The molecules that comprise the tumor necrosis factor ligand and receptor (TNF-L and TNF-R) families play important roles in tissue homeostasis and in multiple sclerosis (MS). For example, levels of the TNF ligand (TNFα; cachectin) correlate with disease progression and lymphotoxin (LT, TNFβ) has been localized in MS lesions. Members of the TNF-R family are typical signal sensors which upon binding with ligand aggregate and recruit signal transducers. To date, no TNF-R molecules have been reported in MS although TNF-RI and RII have been localized to oligodendrocytes in culture. In the present study, the expression of TNF, LTα (the soluble form of LT), LTβ (the β chain of LTβ, the membrane-bound form of LT), TNF-RI, TNF-RII, LTβ-R, FasL, and Fas receptor in MS lesions has been examined by immunohistochemistry for protein and by RT-PCR for mRNA. In addition, the TUNEL technique for DNA fragmentation was applied to detect apoptosis. The results have shown that contrarily to predictions, oligodendrocytes around active MS lesions frequently expressed TNF-R molecules belonging to the apoptotic cascade. However, these cells did not undergo apoptosis, as judged by TUNEL. On the other hand, lymphocytes (and a few microglial cells) in the same tissue displayed apoptosis. Microglial cells were the major effector cells in the CNS and expressed TNF, LTα and FasL. LTβ expression was seen on astrocytes and oligodendrocytes, and LTβ-R on astrocytes. We conclude that TNF-L and TNF-R molecules are extensively expressed in MS, that their expression occurs at high levels but is not specific for MS, and that oligodendrocytes are depleted by a cytolytic mechanism, not by apoptosis.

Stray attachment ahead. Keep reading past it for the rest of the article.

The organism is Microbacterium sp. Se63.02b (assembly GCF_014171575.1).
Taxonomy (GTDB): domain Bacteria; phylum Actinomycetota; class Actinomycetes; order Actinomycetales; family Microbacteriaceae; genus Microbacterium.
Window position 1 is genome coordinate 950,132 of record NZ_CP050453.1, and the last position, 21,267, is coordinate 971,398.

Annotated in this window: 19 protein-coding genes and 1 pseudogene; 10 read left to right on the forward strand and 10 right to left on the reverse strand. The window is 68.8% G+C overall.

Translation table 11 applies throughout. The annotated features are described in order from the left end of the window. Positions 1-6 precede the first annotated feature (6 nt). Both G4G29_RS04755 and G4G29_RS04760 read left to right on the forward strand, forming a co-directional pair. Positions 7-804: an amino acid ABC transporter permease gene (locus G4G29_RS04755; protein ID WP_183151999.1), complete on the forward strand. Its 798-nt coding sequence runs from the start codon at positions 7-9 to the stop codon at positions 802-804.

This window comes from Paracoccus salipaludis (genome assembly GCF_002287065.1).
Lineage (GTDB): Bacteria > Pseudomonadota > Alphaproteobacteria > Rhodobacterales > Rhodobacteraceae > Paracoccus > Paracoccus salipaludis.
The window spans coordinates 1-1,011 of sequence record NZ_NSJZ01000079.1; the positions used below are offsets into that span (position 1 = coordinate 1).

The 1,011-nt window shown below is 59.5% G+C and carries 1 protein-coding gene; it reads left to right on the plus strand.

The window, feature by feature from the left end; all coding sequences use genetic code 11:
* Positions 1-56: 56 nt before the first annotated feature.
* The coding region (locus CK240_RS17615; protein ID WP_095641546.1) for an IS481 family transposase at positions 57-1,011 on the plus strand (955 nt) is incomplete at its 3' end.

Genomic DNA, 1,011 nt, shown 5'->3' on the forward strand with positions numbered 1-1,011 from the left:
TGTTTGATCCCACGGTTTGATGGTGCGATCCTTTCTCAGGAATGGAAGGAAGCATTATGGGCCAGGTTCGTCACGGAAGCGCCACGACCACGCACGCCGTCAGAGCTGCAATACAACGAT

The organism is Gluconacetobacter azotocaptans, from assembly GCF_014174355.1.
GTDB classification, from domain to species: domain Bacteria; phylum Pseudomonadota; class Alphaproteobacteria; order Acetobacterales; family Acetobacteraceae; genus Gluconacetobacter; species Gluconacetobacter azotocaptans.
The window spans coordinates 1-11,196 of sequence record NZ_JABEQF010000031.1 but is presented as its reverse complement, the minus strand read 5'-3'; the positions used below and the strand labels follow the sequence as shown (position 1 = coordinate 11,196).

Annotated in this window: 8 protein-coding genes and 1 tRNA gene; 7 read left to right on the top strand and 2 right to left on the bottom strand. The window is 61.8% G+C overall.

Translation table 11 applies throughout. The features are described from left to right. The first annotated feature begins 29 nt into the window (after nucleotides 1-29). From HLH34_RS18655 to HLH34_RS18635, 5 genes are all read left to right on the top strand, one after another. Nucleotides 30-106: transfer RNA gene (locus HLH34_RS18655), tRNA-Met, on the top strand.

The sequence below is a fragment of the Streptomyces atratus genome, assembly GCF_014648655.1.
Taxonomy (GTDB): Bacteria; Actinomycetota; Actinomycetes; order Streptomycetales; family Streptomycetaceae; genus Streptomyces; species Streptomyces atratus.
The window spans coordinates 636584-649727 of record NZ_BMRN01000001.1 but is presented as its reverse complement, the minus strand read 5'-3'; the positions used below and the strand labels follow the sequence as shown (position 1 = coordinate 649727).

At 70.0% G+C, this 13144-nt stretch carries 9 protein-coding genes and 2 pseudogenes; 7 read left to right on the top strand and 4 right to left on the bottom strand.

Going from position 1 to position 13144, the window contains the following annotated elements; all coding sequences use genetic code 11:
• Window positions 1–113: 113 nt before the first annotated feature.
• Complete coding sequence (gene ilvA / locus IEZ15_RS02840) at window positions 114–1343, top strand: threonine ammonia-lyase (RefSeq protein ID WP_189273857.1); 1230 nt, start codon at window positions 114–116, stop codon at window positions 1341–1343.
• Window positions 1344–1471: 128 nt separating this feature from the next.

|Original language||English (US)|
|Number of pages||9|
|State||Published - Sep 1998|
ASJC Scopus subject areas
- Clinical Neurology